Like Ukraine, Poland has signed on with Chevron for shale gas exploration that has yet to pan out, and eased some of the regulations that President Donald Tusk said were dragging down the process. Still, the number of companies holding exploration licenses has dropped by half since 2011.
Shale gas is considerably more complicated in western Europe, where it is banned in France and regulated out of existence in Austria, Germany and the Netherlands, according to Laszlo Varro of the International Energy Agency. But Britain's Conservative government has embraced the possibility, and exploration is well underway despite limited potential.
"Even if you have the full political support for shale gas development — like in the case of Poland and the United Kingdom — the underlying geology is much less favorable than the United States," he said. "The formations are deeper, the fracking techniques are more difficult, the costs are higher."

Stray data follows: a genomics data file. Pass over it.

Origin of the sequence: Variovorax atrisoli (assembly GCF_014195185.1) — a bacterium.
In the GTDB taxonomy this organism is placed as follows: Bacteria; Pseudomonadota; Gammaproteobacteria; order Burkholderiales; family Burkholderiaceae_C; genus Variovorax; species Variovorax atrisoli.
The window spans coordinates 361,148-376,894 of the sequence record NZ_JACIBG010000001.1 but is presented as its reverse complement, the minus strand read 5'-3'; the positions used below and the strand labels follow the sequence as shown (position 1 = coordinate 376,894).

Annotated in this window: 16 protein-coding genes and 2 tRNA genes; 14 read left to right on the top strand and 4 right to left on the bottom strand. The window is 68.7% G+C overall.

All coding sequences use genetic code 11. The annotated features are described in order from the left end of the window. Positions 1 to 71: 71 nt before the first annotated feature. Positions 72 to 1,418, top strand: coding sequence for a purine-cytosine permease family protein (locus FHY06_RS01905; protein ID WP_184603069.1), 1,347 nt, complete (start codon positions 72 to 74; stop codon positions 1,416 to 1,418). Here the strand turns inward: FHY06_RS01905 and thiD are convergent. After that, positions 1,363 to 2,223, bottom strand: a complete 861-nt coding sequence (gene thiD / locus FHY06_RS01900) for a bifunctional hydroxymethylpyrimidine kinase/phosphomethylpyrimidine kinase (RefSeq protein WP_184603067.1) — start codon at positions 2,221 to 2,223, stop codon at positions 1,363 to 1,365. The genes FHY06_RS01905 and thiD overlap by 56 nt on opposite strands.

Also, Varro added, the U.S. has a century head-start in its domestic oil and gas industry, with 1,800 modern drilling operations compared with just a couple dozen in Europe. An entrenched drilling industry has not softened the enduring debate over fracking in the United States, where critics want stricter regulations or bans to protect air and water from pollution.
Anthony Ingraffea, a former energy industry engineer-turned-critic, said Europe would do better to double down on renewable energy, following Germany's lead.